category will consider targeting different segments in each category or varying the
product, advertising and branding according to local market requirements. Companies
competing in the multi-domestic mode are frequently applying the global category
strategy and leveraging knowledge across markets without pursuing standardization. That
strategy works best if there are significant differences across markets and when few
segments are present in market after market. Several traditional multinational players who
had for decades pursued a multi-domestic marketing approach tailoring marketing
strategies to local market conditions and assigning management to local management
teams- have been moving toward the global category strategy. Among them are Nestle,
Unilever and Procter & Gamble, three large international consumer goods companies
doing business in food and household goods.

2.3.2 GLOBAL SEGMENT STRATEGY

A company that decides to target the same segment in many countries is following a global
segment strategy. The company may develop an understanding of its customer base and
leverage that experience around the world. In both consumer and industrial industries
significant knowledge is accumulated when a company gains in-depth understanding of a
niche or segment. A pure global segment strategy will even allow for different products,
brands or advertising although some standardization is expected. The choices may consist
of competing always in the upper or middle segment of a given consumer market or for a
particular technical application in an industrial segment. Segment strategies are relatively
new to global marketing.



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2.3.3 GLOBAL MARKETING MIX ELEMENT STRATEGIES

These strategies pursue globalization along individual marketing mix elements such as
pricing, distribution, place, promotion, communications or product. They are partially
globalized strategies that allow a company that customize other aspects of its marketing
strategy. Although various types of strategies may apply, the most important ones are
global product strategies, global advertising strategies and global branding strategies.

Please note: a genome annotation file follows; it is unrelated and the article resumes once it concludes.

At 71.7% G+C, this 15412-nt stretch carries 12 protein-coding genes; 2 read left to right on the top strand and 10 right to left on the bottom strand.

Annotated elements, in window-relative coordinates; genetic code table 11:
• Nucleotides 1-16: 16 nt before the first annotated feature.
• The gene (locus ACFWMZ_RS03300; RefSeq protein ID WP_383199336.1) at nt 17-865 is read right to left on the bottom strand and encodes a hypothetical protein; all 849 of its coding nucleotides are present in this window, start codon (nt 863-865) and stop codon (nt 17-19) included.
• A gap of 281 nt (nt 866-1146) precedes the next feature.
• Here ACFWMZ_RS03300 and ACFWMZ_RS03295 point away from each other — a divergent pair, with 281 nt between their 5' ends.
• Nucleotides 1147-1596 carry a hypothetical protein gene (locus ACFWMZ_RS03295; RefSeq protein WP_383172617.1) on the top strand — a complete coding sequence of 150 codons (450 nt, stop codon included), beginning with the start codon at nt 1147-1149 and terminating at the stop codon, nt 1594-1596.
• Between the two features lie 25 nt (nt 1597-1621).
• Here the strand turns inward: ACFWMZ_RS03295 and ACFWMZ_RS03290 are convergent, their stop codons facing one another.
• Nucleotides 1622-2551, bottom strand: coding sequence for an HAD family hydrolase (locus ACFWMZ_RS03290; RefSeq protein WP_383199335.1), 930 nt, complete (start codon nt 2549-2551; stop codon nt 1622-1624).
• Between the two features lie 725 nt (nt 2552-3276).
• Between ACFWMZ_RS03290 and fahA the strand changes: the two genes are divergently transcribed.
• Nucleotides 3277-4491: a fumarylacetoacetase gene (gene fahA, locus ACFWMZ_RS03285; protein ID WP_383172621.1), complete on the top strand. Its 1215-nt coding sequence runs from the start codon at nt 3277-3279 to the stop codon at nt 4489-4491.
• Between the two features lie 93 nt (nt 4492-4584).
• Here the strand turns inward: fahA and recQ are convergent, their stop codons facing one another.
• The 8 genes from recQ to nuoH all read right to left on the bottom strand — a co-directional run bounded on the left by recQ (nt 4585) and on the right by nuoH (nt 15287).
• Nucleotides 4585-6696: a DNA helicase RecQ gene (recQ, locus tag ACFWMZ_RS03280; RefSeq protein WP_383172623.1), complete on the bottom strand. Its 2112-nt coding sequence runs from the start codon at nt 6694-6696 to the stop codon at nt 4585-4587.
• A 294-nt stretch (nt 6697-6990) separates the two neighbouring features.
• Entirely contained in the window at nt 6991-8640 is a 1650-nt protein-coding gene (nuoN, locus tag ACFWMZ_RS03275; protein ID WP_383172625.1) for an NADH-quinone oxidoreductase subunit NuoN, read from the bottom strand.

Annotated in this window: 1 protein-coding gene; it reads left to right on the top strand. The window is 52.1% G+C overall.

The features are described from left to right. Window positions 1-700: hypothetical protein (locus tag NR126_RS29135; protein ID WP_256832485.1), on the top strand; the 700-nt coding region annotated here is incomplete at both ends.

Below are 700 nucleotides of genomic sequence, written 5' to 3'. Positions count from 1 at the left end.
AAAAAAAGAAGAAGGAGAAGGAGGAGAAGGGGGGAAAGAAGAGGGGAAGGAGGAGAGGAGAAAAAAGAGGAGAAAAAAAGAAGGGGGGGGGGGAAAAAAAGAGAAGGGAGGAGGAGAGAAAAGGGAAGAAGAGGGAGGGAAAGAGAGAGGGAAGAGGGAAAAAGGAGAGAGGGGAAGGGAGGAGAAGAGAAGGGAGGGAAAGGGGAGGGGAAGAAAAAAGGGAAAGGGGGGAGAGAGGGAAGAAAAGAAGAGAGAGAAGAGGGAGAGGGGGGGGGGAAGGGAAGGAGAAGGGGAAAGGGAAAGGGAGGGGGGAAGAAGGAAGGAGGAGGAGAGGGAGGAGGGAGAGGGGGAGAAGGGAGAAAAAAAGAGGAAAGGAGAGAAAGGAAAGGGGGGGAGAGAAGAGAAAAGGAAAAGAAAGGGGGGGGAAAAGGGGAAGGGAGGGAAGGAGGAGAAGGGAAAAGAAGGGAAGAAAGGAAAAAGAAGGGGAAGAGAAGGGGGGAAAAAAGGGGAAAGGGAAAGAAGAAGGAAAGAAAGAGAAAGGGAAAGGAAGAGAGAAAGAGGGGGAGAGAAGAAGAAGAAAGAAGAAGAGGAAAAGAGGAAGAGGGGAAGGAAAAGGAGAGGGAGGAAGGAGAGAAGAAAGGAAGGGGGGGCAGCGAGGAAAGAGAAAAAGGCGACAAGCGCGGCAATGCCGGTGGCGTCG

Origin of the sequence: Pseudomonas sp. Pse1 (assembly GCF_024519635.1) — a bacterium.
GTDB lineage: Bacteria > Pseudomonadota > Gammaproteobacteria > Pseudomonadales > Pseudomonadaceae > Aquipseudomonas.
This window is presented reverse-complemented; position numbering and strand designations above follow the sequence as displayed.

Typically companies globalize those marketing mix elements that are subject to
particularly strong global logic forces. A company facing strong global purchasing logic
may globalize its account management practices or its pricing strategy. Another firm
facing strong global information logic will find it important to globalize its communications
strategy.

2.3.4 GLOBAL PRODUCT STRATEGY

Pursuing a global product strategy implies that a company has largely globalized its
product offering. Although the product may not need to be completely standardized
worldwide, key aspects or modules may in fact be globalized. Global product strategies
require that product use conditions, expected features and required product functions be
largely identical so that few variations or changes are needed. Companies pursuing a
global product strategy are interested in leveraging the fact that all investments for
producing and developing a given product have already been made. Global strategies will
yield more volume, which will make the original investment easier to justify.

2.3.5 GLOBAL BRANDING STRATEGIES

Global branding strategies consist of using the same brand name or logo worldwide.
Companies want to leverage the creation of such brand names across many markets,
because the launching of new brands requires a considerable marketing investment.
Global branding strategies tend to be advisable if the target customers travel across


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country borders and will be exposed to products elsewhere. Global branding strategies
also become important if target customers are exposed to advertising worldwide. This is
often the case for industrial marketing customers who may read industry and trade
journals from other countries. Increasingly, global branding has become important also for
consumer products where cross-border advertising through international TV channels has
become common. Even in some markets such as Eastern
Europe, many consumers had become aware of brands offered in Western Europe before
the liberalization of the economies in the early 1990s. Global branding allows a company
to take advantage of such existing goodwill. Companies pursuing global branding
strategies may include luxury product marketers who typically face a large fixed
investment for the worldwide promotion of a product.